To the Editor.
—It was with great interest that I read the article by Bresnick and al1 on the predictive values of the oscillatory potentials (OPs) in diabetic retinopathy. I was somewhat disappointed by the great variability (Table 2) of the results obtained. It is my feeling that the observed variability could have been significantly reduced if the authors had made use of a high-pass filter set at 100 cycles per second (cps), rather than the 20 cps used. As mentioned in their article, the frequency components of the electroretinogram are in the 25-cps range for the a and b waves and in the 140-cps range for the OPs. Thus, a low-frequency cutoff set at 20 cps still passes a great deal of both a and b waves, as witnessed in Fig 3. Furthermore, the latter situation makes OP amplitude measurements much more difficult since, as previously acknowledged,2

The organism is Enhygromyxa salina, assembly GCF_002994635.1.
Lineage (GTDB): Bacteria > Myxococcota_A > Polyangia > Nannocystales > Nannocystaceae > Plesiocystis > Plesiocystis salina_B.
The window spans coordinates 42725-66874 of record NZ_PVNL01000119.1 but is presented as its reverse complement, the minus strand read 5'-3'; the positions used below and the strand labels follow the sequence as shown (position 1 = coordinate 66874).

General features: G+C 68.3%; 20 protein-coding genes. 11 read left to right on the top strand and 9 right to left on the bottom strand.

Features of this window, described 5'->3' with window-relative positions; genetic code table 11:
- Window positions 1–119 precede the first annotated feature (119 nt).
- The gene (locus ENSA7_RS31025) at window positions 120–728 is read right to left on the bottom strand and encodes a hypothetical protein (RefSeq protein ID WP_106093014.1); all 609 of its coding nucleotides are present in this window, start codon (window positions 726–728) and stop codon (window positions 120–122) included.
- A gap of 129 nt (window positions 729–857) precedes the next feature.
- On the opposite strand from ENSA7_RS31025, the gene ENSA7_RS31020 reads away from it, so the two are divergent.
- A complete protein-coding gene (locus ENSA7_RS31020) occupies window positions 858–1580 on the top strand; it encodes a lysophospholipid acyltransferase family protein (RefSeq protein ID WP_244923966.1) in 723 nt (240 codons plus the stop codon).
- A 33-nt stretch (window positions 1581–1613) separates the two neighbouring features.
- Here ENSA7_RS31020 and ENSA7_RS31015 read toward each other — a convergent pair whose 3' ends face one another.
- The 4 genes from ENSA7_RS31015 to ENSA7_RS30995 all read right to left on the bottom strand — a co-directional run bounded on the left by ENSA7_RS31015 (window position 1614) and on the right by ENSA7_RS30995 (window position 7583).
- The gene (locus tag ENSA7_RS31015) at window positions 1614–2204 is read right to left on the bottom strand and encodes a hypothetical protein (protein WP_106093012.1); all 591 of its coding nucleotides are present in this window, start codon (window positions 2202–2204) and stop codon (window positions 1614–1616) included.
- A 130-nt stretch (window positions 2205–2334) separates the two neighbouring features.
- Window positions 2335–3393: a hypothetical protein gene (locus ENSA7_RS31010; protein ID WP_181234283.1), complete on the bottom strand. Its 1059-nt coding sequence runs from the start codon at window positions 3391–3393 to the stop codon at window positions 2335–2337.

Lachapelle P. Oscillatory Potentials. Arch Ophthalmol. 1985;103(4):480. doi:10.1001/archopht.1985.01050040022009
Customize your JAMA Network experience by selecting one or more topics from the list below.